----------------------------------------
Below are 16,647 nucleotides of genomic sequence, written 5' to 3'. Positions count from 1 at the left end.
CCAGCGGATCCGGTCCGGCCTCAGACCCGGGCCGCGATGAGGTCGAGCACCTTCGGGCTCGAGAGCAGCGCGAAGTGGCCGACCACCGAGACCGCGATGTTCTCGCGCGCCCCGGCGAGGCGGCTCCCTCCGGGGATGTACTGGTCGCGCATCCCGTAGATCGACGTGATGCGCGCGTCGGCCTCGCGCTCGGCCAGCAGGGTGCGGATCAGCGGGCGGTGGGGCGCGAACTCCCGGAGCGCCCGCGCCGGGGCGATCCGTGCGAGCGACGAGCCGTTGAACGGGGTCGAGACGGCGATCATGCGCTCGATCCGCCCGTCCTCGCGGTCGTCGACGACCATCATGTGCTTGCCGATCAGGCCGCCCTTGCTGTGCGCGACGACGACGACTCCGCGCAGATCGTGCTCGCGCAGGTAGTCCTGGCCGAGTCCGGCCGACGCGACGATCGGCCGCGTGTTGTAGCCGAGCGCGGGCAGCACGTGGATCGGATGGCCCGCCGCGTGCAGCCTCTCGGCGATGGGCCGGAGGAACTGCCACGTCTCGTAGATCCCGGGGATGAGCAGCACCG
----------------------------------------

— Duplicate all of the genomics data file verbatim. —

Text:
Below are 16,647 nucleotides of genomic sequence, written 5' to 3'. Positions count from 1 at the left end.
CCAGCGGATCCGGTCCGGCCTCAGACCCGGGCCGCGATGAGGTCGAGCACCTTCGGGCTCGAGAGCAGCGCGAAGTGGCCGACCACCGAGACCGCGATGTTCTCGCGCGCCCCGGCGAGGCGGCTCCCTCCGGGGATGTACTGGTCGCGCATCCCGTAGATCGACGTGATGCGCGCGTCGGCCTCGCGCTCGGCCAGCAGGGTGCGGATCAGCGGGCGGTGGGGCGCGAACTCCCGGAGCGCCCGCGCCGGGGCGATCCGTGCGAGCGACGAGCCGTTGAACGGGGTCGAGACGGCGATCATGCGCTCGATCCGCCCGTCCTCGCGGTCGTCGACGACCATCATGTGCTTGCCGATCAGGCCGCCCTTGCTGTGCGCGACGACGACGACTCCGCGCAGATCGTGCTCGCGCAGGTAGTCCTGGCCGAGTCCGGCCGACGCGACGATCGGCCGCGTGTTGTAGCCGAGCGCGGGCAGCACGTGGATCGGATGGCCCGCCGCGTGCAGCCTCTCGGCGATGGGCCGGAGGAACTGCCACGTCTCGTAGATCCCGGGGATGAGCAGCACCG